Abstract: Levels of magnesium, phosphate, potassium, calcium and sodium were measured in 500 consecutive patients undergoing various cardiac surgical procedures who required extracorporeal circulation (group 1). A total of 250 patients admitted to the intensive care unit following other major surgical procedures served as control individuals (group 2). Urine electrolyte excretion was measured in a subgroup of 50 patients in both groups.All cardiac patients received 1 l cardioplegia solution containing 16 mmol potassium and 16 mmol magnesium. In addition, intravenous potassium supplementation was greater in cardiac surgery patients (mean ± standard error: 10.2 ± 4.8 mmol/hour in cardiac surgery patients versus 1.3 ± 1.0 in control individuals; P < 0.01), and most (76% versus 2%; P < 0.01) received one or more doses of magnesium (on average 2.1 g) for clinical reasons, mostly intraoperative arrhythmia. Despite these differences in supplementation, electrolyte levels decreased significantly in cardiac surgery patients, most of whom (88% of cardiac surgery patients versus 20% of control individuals; P < 0.001) met criteria for clinical deficiency in one or more electrolytes. Electrolyte levels were as follows (mmol/l [mean ± standard error]; cardiac patients versus control individuals): phosphate 0.43 ± 0.22 versus 0.92 ± 0.32 (P < 0.001); magnesium 0.62 ± 0.24 versus 0.95 ± 0.27 (P < 0.001); calcium 1.96 ± 0.41 versus 2.12 ± 0.33 (P < 0.001); and potassium 3.6 ± 0.70 versus 3.9 ± 0.63 (P < 0.01). Magnesium levels in patients who had not received supplementation were 0.47 ± 0.16 mmol/l in group 1 and 0.95 ± 0.26 mmol/l in group 2 (P < 0.001). Urinary excretion of potassium, magnesium and phosphate was high in group 1 (data not shown), but this alone could not completely account for the observed electrolyte depletion.Patients undergoing cardiac surgery with extracorporeal circulation are at high risk for electrolyte depletion, despite supplementation of some electrolytes, such as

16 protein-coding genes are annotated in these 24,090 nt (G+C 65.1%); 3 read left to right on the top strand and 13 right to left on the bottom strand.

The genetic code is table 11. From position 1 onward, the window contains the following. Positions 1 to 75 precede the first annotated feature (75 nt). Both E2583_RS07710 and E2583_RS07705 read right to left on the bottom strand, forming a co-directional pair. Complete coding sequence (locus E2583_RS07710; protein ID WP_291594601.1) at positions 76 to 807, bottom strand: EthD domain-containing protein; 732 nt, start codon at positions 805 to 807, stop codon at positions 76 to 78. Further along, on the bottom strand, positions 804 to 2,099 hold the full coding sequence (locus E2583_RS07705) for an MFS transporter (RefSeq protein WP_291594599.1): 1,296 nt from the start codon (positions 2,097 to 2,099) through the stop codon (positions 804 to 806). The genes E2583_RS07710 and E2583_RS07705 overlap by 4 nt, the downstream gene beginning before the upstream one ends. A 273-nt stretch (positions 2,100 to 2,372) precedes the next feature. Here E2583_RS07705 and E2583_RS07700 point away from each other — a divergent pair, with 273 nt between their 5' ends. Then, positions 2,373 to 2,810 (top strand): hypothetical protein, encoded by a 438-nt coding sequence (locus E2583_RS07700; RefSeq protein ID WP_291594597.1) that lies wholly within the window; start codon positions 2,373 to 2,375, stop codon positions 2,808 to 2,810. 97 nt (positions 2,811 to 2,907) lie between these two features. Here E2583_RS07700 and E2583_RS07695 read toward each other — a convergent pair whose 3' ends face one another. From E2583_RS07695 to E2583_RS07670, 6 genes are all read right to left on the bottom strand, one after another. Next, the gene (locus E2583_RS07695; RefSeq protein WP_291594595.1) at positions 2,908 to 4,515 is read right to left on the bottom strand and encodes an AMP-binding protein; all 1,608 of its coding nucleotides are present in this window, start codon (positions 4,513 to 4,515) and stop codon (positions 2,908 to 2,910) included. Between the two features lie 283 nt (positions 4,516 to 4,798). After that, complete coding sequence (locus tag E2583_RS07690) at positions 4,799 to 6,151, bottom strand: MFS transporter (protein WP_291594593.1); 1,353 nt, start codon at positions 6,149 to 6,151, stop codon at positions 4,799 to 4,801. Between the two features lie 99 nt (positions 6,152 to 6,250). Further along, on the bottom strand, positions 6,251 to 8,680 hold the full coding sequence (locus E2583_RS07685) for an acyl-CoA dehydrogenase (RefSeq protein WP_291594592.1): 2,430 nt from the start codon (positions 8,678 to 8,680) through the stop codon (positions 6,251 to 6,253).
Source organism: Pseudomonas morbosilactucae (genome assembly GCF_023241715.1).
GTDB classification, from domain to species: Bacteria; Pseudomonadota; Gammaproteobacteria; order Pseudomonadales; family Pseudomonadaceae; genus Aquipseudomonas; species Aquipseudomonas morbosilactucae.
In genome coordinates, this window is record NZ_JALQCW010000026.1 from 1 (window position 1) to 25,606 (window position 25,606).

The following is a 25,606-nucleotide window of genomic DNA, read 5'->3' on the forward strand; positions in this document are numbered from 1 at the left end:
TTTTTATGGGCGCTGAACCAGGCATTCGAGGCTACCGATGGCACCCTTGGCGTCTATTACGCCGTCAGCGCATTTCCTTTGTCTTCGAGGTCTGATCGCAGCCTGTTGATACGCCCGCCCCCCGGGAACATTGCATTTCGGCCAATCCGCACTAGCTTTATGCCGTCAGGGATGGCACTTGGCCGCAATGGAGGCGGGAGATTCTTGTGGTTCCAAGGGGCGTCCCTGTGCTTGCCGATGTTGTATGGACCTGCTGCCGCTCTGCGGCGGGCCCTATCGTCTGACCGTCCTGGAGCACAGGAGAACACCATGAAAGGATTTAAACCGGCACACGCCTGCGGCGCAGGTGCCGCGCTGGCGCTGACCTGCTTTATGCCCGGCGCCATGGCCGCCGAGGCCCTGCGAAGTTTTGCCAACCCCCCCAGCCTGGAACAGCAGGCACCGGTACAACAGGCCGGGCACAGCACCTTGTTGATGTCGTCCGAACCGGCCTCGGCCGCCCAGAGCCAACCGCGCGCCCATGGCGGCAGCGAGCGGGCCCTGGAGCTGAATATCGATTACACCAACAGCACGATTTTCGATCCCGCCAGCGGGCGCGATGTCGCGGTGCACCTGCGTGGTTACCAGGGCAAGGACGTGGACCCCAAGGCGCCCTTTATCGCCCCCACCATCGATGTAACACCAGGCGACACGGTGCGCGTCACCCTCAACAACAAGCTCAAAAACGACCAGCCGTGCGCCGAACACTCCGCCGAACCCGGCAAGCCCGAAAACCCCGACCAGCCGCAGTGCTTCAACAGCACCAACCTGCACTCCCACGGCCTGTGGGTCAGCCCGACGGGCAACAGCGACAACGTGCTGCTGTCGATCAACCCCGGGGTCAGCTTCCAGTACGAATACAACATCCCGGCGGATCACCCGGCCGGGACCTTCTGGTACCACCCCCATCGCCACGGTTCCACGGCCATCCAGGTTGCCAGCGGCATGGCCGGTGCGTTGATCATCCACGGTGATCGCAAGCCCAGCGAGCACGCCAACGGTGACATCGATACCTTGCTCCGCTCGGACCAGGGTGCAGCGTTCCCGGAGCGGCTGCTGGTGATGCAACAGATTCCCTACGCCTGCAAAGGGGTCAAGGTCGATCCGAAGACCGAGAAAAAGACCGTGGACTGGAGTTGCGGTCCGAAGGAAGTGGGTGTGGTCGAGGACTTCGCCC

Novel applications of therapeutic hypothermia: report of three cases
Koen J Hartemink, Willem Wisselink, Jan A Rauwerda, Armand RJ Girbes, Kees H Polderman
Critical Care , 2004, DOI: 10.1186/cc2928
Abstract: Evidence from a large number of animal studies and clinical trials strongly suggests that mild (32-34°C) hypothermia can have neuroprotective effects in various situations of imminent or actual neurological injury [1-12]. Protective effects of therapeutic hypothermia have been clearly demonstrated in patients with postanoxic coma after cardiopulmonary resuscitation (CPR) [1-4]. Other categories of patients that could benefit from therapeutic hypothermia include patients with traumatic brain injury [1,2,5-8], stroke [9,10], subarachnoid haemorrhage [11,12], and fever, in patients with neurological injury [13-15], although the evidence is less clear-cut than for patients with postanoxic injury [1-4]. In addition, there is some evidence from animal and small clinical studies that induced hypothermia may also have cardioprotective effects after ischaemic cardiac events [16,17].Hypothermia is also used during various surgical procedures, including major vascular surgery [1,18-20]. Cooling is thought to provide spinal cord protection as well as overall neuroprotection in the latter category of patients. In the present article we describe three exceptional cases of neurological injury. Although each of these three patients had a rare and unusual cause of injury, their clinical situations nevertheless were in many aspects similar to those where therapeutic hypothermia has been shown to be, or is thought to be, effective. We therefore decided to treat these patients with artificial cooling to prevent postischaemic neurological injury.Patient A, a 49-year-old man with no significant medical history, was admitted to another hospital after being stabbed in his neck. He was transferred to our centre for emergency surgery, which was started nearly 1 hour following the incident. Surgical exploration showed a dissection of the left internal carotid artery and a complete transsection of the left internal jugular vein and vagal nerve. Haemostasis and anastomosis of the artery was ach